The Water Cycle
Water in a Pool
Flocculants or coagulants enhance the removal of dissolved, colliodal or suspended matter by bringing it out of solution or suspension as solids (coagulation) then bringing the solids together, (flocculation) producing a floc which can be trapped in a filter.
PAC, polyaluminium chloride or hydroxychloride is commonly used. It forms a gelatinous precipitate by hydrolysis. Other ones used are Alum, (aluminium sulphate, kibbed alum) sodium aluminate, iron chlorides and iron sulphates. Iron leaves a residual and must be kept low to prevent staining.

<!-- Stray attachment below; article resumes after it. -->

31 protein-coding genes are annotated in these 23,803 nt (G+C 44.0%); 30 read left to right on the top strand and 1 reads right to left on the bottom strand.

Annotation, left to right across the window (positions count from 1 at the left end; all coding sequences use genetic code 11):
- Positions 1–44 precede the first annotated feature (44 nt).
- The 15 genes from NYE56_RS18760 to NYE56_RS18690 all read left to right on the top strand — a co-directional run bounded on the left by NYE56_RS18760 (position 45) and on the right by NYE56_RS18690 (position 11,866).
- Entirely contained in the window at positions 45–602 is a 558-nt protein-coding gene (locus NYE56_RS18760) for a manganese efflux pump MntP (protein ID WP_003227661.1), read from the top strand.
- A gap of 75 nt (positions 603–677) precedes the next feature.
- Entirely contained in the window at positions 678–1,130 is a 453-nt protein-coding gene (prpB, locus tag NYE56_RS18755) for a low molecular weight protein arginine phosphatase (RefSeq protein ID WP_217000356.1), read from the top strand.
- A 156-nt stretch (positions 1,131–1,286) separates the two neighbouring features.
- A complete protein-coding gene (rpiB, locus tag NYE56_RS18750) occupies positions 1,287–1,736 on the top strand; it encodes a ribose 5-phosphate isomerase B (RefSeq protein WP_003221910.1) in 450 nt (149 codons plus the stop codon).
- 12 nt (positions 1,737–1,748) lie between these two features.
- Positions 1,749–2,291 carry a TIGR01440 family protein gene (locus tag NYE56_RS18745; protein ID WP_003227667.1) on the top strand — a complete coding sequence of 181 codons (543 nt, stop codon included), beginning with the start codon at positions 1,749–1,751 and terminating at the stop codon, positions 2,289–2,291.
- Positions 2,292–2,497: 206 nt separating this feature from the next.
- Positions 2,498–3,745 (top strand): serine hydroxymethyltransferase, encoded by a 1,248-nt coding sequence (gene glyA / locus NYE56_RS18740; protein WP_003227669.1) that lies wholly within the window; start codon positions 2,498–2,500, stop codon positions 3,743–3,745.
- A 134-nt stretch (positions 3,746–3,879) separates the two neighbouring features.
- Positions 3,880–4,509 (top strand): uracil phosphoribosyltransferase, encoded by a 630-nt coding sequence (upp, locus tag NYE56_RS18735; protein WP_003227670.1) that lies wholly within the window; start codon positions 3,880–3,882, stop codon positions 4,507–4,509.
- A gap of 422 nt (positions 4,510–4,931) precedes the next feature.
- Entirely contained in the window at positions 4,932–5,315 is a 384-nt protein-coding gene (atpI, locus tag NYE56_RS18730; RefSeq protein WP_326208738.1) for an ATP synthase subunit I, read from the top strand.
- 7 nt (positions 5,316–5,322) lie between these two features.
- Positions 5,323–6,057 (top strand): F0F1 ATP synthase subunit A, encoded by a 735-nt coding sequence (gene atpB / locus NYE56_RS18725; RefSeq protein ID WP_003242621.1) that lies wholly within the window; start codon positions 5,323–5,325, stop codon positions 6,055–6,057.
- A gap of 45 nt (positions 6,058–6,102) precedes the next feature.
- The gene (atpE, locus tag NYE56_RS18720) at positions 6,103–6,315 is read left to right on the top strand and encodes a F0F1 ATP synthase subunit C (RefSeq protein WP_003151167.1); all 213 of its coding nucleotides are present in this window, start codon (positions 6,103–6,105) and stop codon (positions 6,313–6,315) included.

Dosing must be by pumps, to adjust to small quantities depending on the bather load. Coagulants mustn't reach the pool in appreciable quantities. The traditional dosage was 20 mg/l for a period of one pool turnover after backwashing, but this is bad for water and for swimmers. Improved filtration can be achieved by continuous dosing, the minimum is 0.05mg/l as aluminium, 0.1mh/l for iron.
In the case of PAC, it is delivered at 0.1ml/m3. Flocculation happens during contact time between the coagulant and pool water process, so it must be ensured that the coagulant mixes before the filters.